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Also Known As: Gilbert Cates Sr., Gilbert Katz, Gil Cates, Gilbert Lewis Katz Died: October 31, 2011
Born: June 6, 1934 Cause of Death: Natural Causes
Birth Place: New York City, New York, USA Profession: director, producer, page at NBC

Biography CLOSE THE FULL BIOGRAPHY

As a prolific director and producer, Gilbert Cates largely became known to the public at large for producing 14 Academy Awards telecasts in an 18-year span, as well as for directing such feature films as "I Never Sang for My Father" (1970), "Summer Wishes, Winter Dreams" (1973) and "Oh, God! Book II" (1980), and numerous TV movies and specials. But it was his long reign as a director and producer of the yearly Academy Awards program that cemented his legacy; a gig Cates began in 1990 and carried through for most broadcasts over the next two-plus decades. Cates began the stint at a time when the awards show's popularity was waning and was noted for shaking up the status quo by infusing new blood with hosts Billy Crystal, Chris Rock, Whoopi Goldberg and David Letterman. Of course, some of his decisions - particularly Letterman and Goldberg - were widely criticized, but he nonetheless helped return the Oscars to prominence, and in the process, became the show's most successful producer and that behind-the-scenes rarity - a household name.Born on June 6, 1934 in New York City, Cates was raised by his father, Nathan, a dress manufacturer, and his mother, Nina. He had two siblings: sister Kit and brother...

As a prolific director and producer, Gilbert Cates largely became known to the public at large for producing 14 Academy Awards telecasts in an 18-year span, as well as for directing such feature films as "I Never Sang for My Father" (1970), "Summer Wishes, Winter Dreams" (1973) and "Oh, God! Book II" (1980), and numerous TV movies and specials. But it was his long reign as a director and producer of the yearly Academy Awards program that cemented his legacy; a gig Cates began in 1990 and carried through for most broadcasts over the next two-plus decades. Cates began the stint at a time when the awards show's popularity was waning and was noted for shaking up the status quo by infusing new blood with hosts Billy Crystal, Chris Rock, Whoopi Goldberg and David Letterman. Of course, some of his decisions - particularly Letterman and Goldberg - were widely criticized, but he nonetheless helped return the Oscars to prominence, and in the process, became the show's most successful producer and that behind-the-scenes rarity - a household name.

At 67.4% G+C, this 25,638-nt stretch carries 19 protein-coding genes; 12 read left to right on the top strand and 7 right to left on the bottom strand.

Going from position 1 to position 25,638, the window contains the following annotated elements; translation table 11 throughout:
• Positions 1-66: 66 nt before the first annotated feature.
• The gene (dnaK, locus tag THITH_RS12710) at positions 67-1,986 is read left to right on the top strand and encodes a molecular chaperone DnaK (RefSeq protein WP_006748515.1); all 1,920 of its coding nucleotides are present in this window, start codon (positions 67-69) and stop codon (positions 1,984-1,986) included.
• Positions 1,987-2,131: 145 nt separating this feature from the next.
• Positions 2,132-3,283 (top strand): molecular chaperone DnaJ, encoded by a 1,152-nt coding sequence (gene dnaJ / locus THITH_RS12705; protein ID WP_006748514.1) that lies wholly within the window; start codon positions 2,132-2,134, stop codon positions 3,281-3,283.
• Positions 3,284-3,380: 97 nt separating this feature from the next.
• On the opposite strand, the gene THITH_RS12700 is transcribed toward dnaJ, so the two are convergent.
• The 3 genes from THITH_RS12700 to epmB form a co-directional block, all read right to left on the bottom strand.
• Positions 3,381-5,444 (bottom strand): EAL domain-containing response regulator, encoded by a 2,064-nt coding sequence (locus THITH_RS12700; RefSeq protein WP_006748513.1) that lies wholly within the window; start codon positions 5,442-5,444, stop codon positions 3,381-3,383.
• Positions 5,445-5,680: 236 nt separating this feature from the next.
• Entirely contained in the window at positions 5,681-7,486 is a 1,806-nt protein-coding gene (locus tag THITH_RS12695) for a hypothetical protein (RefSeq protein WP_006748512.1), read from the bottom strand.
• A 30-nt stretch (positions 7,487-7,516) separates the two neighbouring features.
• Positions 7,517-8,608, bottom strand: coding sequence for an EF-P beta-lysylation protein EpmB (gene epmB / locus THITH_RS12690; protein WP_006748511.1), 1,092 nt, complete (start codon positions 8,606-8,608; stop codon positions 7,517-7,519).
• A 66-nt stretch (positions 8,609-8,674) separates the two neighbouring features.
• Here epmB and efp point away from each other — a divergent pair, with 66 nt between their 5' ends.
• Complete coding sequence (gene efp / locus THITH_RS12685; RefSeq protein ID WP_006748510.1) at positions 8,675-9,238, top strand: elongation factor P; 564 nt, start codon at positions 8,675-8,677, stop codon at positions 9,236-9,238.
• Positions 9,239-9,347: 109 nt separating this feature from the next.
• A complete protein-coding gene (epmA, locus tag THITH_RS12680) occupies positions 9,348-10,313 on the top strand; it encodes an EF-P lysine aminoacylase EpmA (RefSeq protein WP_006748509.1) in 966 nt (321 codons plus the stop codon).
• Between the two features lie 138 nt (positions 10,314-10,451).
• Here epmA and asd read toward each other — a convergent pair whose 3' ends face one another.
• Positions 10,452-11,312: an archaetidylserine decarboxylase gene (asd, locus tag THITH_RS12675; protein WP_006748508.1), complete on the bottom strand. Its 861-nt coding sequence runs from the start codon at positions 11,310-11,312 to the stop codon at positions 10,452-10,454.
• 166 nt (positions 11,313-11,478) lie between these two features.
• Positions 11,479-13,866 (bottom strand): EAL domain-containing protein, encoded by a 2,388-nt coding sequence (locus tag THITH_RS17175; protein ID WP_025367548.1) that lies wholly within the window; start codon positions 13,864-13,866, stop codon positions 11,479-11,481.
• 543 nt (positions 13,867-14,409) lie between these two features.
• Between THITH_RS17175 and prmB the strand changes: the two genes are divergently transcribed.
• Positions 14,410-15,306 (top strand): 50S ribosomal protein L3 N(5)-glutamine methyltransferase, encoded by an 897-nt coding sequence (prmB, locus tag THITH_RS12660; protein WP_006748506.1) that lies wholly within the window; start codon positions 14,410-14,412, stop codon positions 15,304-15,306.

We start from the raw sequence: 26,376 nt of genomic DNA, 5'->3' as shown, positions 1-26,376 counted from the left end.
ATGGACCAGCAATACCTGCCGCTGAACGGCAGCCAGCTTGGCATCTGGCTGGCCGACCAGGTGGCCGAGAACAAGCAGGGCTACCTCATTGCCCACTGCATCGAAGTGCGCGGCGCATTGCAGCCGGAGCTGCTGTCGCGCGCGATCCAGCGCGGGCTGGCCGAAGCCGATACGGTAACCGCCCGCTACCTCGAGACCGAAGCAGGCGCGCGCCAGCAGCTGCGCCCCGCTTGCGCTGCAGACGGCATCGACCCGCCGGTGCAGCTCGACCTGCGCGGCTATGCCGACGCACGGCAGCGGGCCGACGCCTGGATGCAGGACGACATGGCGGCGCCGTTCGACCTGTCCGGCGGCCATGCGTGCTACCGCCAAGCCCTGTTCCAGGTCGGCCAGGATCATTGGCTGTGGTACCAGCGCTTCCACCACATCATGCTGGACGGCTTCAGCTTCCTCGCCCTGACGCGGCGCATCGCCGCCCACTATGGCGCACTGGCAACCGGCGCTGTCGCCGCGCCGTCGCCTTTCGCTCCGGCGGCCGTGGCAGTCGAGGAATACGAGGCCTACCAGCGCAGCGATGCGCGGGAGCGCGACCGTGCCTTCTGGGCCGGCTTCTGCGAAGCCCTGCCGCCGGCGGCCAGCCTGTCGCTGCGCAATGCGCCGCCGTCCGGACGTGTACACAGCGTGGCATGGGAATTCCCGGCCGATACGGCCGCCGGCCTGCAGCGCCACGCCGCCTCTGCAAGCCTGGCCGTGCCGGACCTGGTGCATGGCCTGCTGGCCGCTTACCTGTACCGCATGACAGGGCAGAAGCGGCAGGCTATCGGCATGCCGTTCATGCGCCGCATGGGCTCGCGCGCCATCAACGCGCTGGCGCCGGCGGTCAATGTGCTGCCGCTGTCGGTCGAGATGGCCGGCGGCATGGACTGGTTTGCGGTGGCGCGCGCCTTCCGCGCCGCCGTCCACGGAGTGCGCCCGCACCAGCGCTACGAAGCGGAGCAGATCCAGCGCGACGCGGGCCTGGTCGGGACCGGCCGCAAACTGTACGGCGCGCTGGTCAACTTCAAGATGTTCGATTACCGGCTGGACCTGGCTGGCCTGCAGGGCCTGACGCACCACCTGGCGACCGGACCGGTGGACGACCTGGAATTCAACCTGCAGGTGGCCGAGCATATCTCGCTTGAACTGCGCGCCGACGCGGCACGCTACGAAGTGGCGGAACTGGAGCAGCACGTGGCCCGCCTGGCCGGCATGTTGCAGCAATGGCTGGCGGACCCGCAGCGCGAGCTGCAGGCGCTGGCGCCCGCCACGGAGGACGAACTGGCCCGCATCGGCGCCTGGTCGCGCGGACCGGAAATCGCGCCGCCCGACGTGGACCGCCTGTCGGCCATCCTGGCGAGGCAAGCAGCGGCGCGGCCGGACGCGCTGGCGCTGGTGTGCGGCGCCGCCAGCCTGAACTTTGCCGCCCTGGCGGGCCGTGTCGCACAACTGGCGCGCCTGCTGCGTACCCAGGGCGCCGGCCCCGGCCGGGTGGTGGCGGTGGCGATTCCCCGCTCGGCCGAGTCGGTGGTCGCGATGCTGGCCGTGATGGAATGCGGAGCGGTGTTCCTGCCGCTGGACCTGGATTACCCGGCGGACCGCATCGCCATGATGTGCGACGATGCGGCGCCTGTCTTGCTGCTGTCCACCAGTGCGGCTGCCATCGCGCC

Born on June 6, 1934 in New York City, Cates was raised by his father, Nathan, a dress manufacturer, and his mother, Nina. He had two siblings: sister Kit and brother Joe, who would later father actress Phoebe Cates. After studying acting at The Neighborhood Playhouse School of the Theatre, Cates earned his bachelor's degree from Syracuse University, where he also served as an instructor in speech and drama. His career started in earnest when he worked as a page for NBC before moving to the theater as stage manager of the Broadway production of "Shinbone Alley" (1957). He also went into business with his brother, producer-director Joe Cates, producing "Spoon River Anthology" on Broadway and in London's West End. He moved into television as the producer of such game shows as "I've Got a Secret" (CBS, 1952-1967), "Mother's Day" (ABC, 1958-59) and "Haggis Baggis" (NBC, 1958-59). Cates also created, produced and directed the music series, "Hootenany" (1962), while stepping into the filmmaking world by directing his first short, "The Painting" (1962). A few years later, he became a feature director with his debut movie, "Rings Around the World" (1967).

In 1967, Cates joined Jack Farren in producing "You Know I Can't Hear You When the Water's Running" on Broadway, while branching out on his own to produce Robert Anderson's play, "I Never Sang for My Father" (1968). He adapted the play two years later for the same-titled 1970 drama starring Gene Hackman as an adult man whose relationship with his father (Melvyn Douglas) remains exceedingly strained. The following year, Cates began directing for the stage with "The Price" (1971), which he put on at the Long Wharf Theatre in Connecticut, and soon after made his Broadway directorial debut with "Voices" (1972). In 1973, Cates directed something of a flipside with "Summer Wishes, Winter Dreams," starring Joanne Woodward as a woman suffering a midlife crisis. He went on to direct the bleak romantic drama, "One Summer Love" (1976), starring Beau Bridges and Susan Sarandon, and made a return to television as the executive producer of specials like "Country Night of the Stars" (NBC, 1978), "Stubby Pringle's Christmas" (NBC, 1978) and an adaptation of Arthur Miller's comedy "Fame" (NBC, 1978), not to be confused with the hit musical feature from 1980.

Meanwhile, Cates' later features were less critically acclaimed and included "The Last Married Couple in America" (1980), with George Segal and Natalie Wood as a couple who feel there must be something wrong with them because all their friends are getting divorced. Also the same year came the release of "Oh, God! Book II" (1980), the sequel with George Burns reprising the title role to lesser effect than its predecessor. Turning back almost exclusively to television, Cates directed the "About Eve" send-up, "Country Gold" (CBS, 1982), and a few years later helmed "Consenting Adult" (ABC, 1985), one of the first TV-movies to focus on homosexuality; the film earned him his first Emmy Award nomination for Outstanding Director. In 1989, Cates received a second Emmy nod for Outstanding Director for "Do You Know the Muffin Man?" (CBS), a stark drama about child molestation, and the following year directed "Call Me Anna" (ABC, 1990), a biopic of actress Patty Duke adapted from her memoirs.